Travel and Tourism



Mizzima - 1 December 2014
Myanmar has seen a five-fold increase in tourism income over the last decade with the sector pulling in US$905 million in 2014, according to a report on the progress in the Myanmar hotels and tourism sector released on November 30.

The country brought in US$171 million in 2004 in comparison with US$905 million in 2014.

   


The upswing began in 2011 under the new government of President U Thein Sein as the country opened up when the number of visitors began to increase substantially and the tourism sector brought in US$300 million for the year.Back in 2004, the country hosted 500,000 foreign visitors. The arrivals figure for 2014 may reach 3 million by the end of the year, with around 2.4 million clocked from January to October so far.

At the same time, the number of new hotels and guesthouses is on the increase. Back in 2004, Myanmar had 787 hotels with 28,000 rooms. By 2014, the number of hotels stands at 1,076 with 42,000 rooms.

Myanmar’s tourism strategy envisages 5 million arrivals in 2015.

Ten of the most beautiful places to visit in Myanmar
Global Grasshopper - 14 July 2014

      

Travel: Retracing George Orwell's steps
New York Times blog  - 15 November 2013
In Myanmar, a long-isolated nation now opening up to the world after decades of military rule, one still finds romantic echoes of the former British colony that inspired the young author to pen his first novel, ‘Burmese Days.’ 

Lawrence Osborne visits the cities of Yangon, Bagan and Mandalay to look for what’s left of the landscape and British architecture that inspired the young Orwell to pen his novels. 


Myanmar: Opening to Tourism, Investment - and Reform?
National Geographic Daily News - 17 August 2013
Picture it: pagodas, palaces, parks - a paradise for photographers. Keep clicking. Through your lens you see the "new" and "mysterious," the "mystical" and "magical" Myanmar, also known as Burma. There is so much for tourists to see: Buddhist temples, royal gardens, tranquil rivers, and paddies. (See related photo gallery: "Land of Shadows.")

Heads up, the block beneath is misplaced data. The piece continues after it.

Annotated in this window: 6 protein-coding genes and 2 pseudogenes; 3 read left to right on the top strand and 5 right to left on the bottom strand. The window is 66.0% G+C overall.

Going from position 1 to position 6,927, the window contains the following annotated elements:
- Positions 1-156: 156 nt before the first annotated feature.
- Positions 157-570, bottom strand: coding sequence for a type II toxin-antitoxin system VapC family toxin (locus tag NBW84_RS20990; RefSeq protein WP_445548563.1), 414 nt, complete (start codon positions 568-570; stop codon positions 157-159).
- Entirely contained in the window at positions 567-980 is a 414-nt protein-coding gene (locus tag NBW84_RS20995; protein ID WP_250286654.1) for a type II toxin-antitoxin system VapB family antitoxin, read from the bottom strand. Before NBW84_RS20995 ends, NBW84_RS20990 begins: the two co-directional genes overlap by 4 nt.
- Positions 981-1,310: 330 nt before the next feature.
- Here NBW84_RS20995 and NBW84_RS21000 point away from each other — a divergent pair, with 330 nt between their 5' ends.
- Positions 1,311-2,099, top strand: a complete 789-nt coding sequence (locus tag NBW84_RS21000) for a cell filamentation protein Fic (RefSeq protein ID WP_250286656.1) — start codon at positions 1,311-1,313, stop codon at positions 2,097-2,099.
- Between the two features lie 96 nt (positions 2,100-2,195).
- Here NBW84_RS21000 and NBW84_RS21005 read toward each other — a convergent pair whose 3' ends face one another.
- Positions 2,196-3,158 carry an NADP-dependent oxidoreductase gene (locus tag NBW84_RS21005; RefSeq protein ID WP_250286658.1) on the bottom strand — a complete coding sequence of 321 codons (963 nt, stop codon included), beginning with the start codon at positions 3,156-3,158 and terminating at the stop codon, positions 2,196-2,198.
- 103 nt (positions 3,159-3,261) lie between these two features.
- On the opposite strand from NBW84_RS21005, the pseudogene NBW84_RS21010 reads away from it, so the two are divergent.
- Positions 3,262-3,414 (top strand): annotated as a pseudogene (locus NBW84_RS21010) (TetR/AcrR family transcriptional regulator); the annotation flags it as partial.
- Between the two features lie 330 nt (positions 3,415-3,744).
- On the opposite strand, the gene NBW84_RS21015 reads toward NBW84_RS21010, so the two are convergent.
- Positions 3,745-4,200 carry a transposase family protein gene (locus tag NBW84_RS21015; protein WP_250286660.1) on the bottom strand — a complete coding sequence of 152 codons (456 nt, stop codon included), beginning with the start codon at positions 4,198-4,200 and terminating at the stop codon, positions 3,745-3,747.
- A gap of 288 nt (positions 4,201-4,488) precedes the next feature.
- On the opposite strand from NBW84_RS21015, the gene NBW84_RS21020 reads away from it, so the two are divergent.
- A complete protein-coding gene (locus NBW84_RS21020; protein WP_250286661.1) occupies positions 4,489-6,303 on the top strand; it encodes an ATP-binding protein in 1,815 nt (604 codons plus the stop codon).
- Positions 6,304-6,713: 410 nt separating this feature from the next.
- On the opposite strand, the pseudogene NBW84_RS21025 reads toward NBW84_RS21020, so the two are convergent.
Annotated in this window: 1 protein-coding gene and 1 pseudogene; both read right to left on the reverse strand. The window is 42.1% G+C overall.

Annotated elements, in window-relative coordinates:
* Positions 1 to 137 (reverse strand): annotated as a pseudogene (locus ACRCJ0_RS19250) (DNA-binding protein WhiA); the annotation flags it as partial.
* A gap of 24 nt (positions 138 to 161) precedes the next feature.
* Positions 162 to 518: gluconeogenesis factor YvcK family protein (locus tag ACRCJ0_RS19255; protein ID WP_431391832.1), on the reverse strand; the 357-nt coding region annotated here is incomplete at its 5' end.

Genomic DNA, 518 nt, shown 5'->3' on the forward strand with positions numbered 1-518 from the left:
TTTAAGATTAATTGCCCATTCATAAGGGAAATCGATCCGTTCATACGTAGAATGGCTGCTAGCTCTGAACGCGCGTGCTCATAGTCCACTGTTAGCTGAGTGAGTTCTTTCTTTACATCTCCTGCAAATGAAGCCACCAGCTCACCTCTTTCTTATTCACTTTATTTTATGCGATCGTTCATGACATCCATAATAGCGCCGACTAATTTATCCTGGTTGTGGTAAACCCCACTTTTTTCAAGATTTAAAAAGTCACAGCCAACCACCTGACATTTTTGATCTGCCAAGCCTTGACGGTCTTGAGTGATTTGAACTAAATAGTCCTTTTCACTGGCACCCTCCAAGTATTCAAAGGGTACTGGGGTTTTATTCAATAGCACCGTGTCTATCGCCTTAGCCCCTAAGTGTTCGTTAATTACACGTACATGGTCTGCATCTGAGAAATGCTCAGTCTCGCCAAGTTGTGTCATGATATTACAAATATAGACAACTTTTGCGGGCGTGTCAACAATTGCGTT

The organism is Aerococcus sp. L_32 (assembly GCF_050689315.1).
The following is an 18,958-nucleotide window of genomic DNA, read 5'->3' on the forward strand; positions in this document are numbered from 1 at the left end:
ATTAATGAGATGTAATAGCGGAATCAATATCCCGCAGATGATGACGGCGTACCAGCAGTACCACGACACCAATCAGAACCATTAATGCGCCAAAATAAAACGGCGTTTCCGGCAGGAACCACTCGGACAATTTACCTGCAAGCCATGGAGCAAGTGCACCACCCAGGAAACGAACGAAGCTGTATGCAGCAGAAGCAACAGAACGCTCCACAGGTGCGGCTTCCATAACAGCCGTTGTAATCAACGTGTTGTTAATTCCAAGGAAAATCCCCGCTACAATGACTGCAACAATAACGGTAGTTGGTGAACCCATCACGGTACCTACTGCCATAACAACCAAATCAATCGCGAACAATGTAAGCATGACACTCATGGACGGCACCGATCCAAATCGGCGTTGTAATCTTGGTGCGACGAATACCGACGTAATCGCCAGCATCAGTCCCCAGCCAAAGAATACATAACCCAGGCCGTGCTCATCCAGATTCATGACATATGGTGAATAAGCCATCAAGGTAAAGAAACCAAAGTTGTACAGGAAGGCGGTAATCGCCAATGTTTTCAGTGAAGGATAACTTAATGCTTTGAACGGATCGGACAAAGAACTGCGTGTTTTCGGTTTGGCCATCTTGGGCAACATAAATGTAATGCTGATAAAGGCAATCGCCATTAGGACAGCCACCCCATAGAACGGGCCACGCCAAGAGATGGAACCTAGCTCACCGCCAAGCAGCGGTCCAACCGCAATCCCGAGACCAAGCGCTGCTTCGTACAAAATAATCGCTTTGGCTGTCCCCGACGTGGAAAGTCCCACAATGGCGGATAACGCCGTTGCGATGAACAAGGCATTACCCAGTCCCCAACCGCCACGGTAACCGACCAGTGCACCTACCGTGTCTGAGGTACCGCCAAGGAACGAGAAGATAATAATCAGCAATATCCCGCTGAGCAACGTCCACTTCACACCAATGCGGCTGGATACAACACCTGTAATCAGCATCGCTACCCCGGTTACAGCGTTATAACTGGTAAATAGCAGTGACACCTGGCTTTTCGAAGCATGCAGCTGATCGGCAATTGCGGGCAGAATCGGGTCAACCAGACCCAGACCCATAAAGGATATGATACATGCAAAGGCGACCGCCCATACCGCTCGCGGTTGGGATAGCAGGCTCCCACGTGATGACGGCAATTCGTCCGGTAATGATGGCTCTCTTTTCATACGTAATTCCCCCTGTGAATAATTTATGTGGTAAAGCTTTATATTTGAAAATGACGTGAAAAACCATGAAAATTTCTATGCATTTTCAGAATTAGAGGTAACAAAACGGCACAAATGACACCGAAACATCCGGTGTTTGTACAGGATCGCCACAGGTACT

But wait, wasn't this Myanmar once a xenophobic, tightly controlled, reclusive, repressive country? How can the same place that limited visas and travel for decades now be attracting planeloads of tourists - and branding itself for its "hospitality" and welcoming atmosphere?

Yes, the same country that until 2010 kept its leading dissident, Aung San Suu Kyi, under house arrest, markets itself today as the "Golden Land" of mystical charms and exotic attractions. Sounds almost schizophrenic. But Myanmar may be the best example of a once-closed land that has now discovered the upsides (and possible downsides) of openness, public diplomacy, and tourism.


Myanmar unveils US$0.5 billion tourism plan
Asian Development Bank - 5 June 2013
The Government of Myanmar, alongside the Asian Development Bank (ADB) and the Government of Norway, today unveiled a Tourism Master Plan which outlines 38 development projects valued at nearly a half billion dollars that will help increase Myanmar’s tourism competitiveness, protect environmentally important areas, and safeguard ethnic communities.

“This master plan outlines a path to welcoming more visitors to Myanmar without threatening our unique cultural heritage or endangering pristine environments,” said U Htay Aung, Myanmar’s Minister for Hotels and Tourism.

If Myanmar continues implementing economic, political, and social reforms, international visitor arrivals are forecast to rise as high as 7.5 million in 2020 – a seven-fold increase from current numbers – with corresponding tourism receipts worth $10.1 billion. Under a high growth scenario, the tourism industry could provide up to 1.4 million jobs by 2020. Continue reading.....

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